8 November 2007
South Africa’s stock exchange, ranked among the top 20 exchanges worldwide in terms of market capitalisation, celebrated its 120th birthday on Thursday.
The JSE Limited – originally the Johannesburg Stock Exchange – was established on 8 November 1887, a year after the discovery of gold on the Witwatersrand, to raise capital for mining operations.
Today the JSE’s total market capitalisation is over R6-trillion, with approximately 400 companies listed. Seventeen of these companies listed between July and September, raising R1.6-billion in capital – in sharp contrast to a 22% decline in listings worldwide in the third quarter.
In 2006, foreigners bought a record net R73.7-billion worth of shares on the JSE, the exchange’s All Share index rocketed 38%, and its AltX exchange for smaller companies reached critical mass just three years after its birth.
According to JSE chief executive Russell Loubser, recent years have seen investors extending their interest beyond the vibrant equity market, to the point where derivatives trading now accounts for more than 20% of the JSE’s revenue.
This year, the JSE overtook its Indian counterpart as operating the largest single stock futures (SSF) market in the world in terms of volume of contracts traded.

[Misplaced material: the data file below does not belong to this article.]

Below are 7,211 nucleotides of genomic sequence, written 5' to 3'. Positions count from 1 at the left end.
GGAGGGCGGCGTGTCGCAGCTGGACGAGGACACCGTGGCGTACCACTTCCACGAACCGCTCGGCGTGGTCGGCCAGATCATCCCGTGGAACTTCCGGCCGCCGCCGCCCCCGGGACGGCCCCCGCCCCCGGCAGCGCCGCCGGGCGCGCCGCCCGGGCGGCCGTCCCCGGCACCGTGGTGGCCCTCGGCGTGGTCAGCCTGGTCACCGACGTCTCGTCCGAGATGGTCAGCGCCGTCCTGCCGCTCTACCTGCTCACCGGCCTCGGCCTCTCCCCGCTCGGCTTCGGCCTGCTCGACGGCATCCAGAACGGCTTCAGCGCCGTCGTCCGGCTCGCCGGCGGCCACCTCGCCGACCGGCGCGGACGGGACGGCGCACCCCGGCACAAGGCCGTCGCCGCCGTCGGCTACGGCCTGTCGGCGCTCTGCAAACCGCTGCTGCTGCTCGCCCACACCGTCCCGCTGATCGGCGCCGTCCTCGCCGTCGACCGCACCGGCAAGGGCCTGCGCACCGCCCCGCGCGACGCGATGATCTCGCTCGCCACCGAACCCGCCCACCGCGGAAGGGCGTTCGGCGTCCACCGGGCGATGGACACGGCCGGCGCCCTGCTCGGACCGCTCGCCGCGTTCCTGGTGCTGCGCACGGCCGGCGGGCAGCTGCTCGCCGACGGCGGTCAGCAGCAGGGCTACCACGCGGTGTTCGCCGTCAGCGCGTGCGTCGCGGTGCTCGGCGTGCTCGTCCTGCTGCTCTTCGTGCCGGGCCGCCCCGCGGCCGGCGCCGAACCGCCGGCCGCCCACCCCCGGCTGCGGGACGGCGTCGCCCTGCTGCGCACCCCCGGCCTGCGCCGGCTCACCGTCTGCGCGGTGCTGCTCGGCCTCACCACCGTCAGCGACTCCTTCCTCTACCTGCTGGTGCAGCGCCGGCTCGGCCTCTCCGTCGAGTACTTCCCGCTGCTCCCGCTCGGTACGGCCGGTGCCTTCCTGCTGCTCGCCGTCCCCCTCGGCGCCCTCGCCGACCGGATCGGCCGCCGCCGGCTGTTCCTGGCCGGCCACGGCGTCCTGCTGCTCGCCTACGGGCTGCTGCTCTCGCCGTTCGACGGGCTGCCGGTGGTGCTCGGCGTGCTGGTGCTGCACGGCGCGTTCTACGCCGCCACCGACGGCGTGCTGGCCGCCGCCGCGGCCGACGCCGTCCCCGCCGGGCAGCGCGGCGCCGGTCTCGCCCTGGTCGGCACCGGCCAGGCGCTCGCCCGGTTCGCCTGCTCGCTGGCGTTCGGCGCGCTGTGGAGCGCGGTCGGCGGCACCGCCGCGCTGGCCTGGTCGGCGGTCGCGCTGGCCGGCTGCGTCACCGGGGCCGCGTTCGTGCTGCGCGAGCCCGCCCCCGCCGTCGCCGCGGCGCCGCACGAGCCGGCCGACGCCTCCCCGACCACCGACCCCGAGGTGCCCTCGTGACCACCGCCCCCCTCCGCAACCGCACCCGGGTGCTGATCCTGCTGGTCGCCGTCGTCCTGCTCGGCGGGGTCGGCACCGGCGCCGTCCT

The JSE’s other markets, all created in the last decade to meet the needs of specific investors, include Africa’s most active agricultural products market, and an interest rate exchange, Yield-X, which is the first of its kind in the world for trading both the cash spot bond as well as interest rate derivative products on one trading platform.
The JSE also launched a currency futures market this year, allowing individuals to trade in the currency futures market through a regulated exchange for the first time in South Africa.
And on 2 April, the London Stock Exchange’s new TradElect trading platform had its world debut in Johannesburg after the LSE extended its IT contract with the JSE for a further five years.
The JSE’s emphasis over the last 10 years, Loubser said in a statement on Wednesday, “has been to focus on ensuring that we have quality issuers to offer both local investors and an increasingly international market.
“With investors becoming more discerning, it is quality rather than quantity that counts.”